About Us | Help Videos | Contact Us | Subscriptions
 

Abstract

 

This article in SSSAJ

  1. Vol. 63 No. 1, p. 58-64
     
    Received: Apr 30, 1997


    * Corresponding author(s): lrcooperband@facstaff.wisc.edu
 View
 Download
 Alerts
 Permissions
 Share

doi:10.2136/sssaj1999.03615995006300010010x

Refinement of the Anion Exchange Membrane Method for Soluble Phosphorus Measurement

  1. L. R. Cooperband ,
  2. P. M. Gale and
  3. N. B. Comerford
  1. Dep. of Soil Science, Univ. of Wisconsin, 1525 Observatory Dr., Madison, WI 53706
    Dep. of Agric. and Nat. Res., Univ. of Tennessee, 118 Brehm Hall, Martin, TN 38238
    Dep. of Soil and Water Science, Univ. of Florida, 2169 McCarty Hall, Gainesville, FL 32611

Abstract

Abstract

The proper use of anion exchange membranes (AEMs) to assess phosphorus availability in situ requires a more thorough understanding of their function under a wide range of soil biophysical conditions. We evaluated the ability of AEMs to sorb selected organic P compounds, determined possible interference of low-molecular-weight organic acids and humic substances on AEM-P sorption, and assessed the efficiency of AEM-P sorption in the presence of wetland sediments and soil-sediment microbes. We collected soils, swamp water, and sediments from a cypress swamp-pine flatwoods ecosystem in north central Florida. Membranes recovered nearly 100% of both ortho and organic P in a study using aqueous solutions of ortho P and organic P compounds. Membrane sorption of ortho P with varying concentrations of oxalate and protocatechuate was close to 100%. There was a reduction of 15 µg P per membrane when AEMs were placed inside low-molecular-weight-cutoff dialysis tubing (<1000 MWCO) in P-spiked swamp water; however, there was no significant tubing effect in non-spiked swamp water. In an experiment exploring effects on AEM-P sorption of P additions to swamp water with or without sediments, AEMs recovered six times more P than measured in non-spiked swamp water with sediments. When swamp water was treated with chloroform, AEMs sorbed an equal or greater amount of ortho P than ortho P measured in swamp water with no AEMs. Results suggest that AEMs can be used to measure soluble and readily desorbable P in low-P status soils and sediments with organic acids.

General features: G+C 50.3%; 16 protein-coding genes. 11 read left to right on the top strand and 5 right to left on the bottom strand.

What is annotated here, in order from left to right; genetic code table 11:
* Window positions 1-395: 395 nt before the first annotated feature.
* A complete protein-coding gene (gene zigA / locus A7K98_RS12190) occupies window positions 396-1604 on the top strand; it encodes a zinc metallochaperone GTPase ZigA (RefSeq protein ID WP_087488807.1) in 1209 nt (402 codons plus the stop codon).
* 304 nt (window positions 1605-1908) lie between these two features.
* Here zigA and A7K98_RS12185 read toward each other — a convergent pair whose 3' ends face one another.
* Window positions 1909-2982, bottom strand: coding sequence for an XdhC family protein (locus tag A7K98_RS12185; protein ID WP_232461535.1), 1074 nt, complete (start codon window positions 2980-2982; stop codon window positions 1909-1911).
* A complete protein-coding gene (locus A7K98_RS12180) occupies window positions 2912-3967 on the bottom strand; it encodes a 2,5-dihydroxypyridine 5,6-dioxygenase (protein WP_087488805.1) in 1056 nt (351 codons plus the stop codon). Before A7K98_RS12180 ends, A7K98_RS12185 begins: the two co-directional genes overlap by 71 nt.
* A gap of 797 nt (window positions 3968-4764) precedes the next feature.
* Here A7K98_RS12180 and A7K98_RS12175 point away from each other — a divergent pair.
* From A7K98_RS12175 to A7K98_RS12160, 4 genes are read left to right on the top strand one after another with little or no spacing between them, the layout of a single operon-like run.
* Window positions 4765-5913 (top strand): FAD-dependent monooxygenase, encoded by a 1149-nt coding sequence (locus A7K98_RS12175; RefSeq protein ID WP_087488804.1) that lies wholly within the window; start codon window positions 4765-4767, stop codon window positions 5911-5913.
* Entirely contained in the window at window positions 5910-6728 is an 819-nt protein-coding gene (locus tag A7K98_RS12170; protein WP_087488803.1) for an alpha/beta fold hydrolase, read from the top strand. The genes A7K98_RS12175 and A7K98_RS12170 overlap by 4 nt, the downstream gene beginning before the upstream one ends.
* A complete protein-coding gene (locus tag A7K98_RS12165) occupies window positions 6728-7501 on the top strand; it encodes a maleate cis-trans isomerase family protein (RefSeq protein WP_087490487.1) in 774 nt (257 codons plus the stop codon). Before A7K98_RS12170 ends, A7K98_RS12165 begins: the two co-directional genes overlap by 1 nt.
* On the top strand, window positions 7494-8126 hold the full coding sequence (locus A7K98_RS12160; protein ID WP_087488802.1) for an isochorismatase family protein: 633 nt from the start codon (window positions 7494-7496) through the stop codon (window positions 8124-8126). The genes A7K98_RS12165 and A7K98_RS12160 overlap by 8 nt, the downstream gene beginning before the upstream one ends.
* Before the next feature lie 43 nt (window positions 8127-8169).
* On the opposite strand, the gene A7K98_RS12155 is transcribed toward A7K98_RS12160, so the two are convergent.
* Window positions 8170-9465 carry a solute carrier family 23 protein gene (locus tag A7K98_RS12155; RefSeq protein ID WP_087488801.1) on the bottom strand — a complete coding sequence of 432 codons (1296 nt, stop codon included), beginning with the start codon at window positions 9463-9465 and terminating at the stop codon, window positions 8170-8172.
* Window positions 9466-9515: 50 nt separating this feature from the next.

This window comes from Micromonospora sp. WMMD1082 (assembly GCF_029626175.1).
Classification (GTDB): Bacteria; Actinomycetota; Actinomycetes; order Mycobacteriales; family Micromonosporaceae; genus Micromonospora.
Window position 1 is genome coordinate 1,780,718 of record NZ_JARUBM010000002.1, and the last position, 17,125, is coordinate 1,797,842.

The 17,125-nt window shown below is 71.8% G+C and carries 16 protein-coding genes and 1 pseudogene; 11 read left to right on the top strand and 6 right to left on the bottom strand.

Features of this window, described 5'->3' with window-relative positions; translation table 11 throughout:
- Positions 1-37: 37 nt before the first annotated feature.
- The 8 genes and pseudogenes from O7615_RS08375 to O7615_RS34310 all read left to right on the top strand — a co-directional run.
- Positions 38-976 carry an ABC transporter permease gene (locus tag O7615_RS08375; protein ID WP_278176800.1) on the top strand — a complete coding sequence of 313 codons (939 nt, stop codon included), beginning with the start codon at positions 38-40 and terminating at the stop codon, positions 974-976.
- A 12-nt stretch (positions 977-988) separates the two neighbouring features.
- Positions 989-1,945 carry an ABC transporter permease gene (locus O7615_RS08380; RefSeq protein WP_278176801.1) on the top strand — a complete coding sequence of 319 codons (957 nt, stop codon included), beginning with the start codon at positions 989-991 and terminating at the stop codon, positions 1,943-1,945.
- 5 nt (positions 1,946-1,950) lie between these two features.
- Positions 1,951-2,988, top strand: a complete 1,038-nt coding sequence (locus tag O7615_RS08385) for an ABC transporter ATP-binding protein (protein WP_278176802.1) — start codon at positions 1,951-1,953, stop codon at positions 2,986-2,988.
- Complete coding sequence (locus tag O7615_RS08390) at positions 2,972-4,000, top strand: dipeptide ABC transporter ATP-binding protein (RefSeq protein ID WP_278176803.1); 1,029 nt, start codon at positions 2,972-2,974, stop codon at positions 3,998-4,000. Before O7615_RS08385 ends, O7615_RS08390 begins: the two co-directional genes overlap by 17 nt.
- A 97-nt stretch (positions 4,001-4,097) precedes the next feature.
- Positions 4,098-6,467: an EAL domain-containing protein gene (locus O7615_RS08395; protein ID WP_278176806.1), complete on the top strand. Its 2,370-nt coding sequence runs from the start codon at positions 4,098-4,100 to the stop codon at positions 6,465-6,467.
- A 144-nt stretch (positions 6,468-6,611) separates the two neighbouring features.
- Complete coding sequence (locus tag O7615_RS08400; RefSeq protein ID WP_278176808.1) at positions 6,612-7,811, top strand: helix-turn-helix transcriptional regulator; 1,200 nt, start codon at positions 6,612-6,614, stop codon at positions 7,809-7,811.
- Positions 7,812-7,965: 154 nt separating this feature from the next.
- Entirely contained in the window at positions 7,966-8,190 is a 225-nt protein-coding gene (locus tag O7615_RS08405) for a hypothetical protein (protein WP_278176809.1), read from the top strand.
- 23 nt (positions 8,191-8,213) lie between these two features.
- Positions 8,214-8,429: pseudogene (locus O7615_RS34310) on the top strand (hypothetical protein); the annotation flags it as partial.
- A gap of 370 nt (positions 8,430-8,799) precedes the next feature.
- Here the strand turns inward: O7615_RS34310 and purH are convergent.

Please view the pdf by using the Full Text (PDF) link under 'View' to the left.

Copyright © . Soil Science Society of America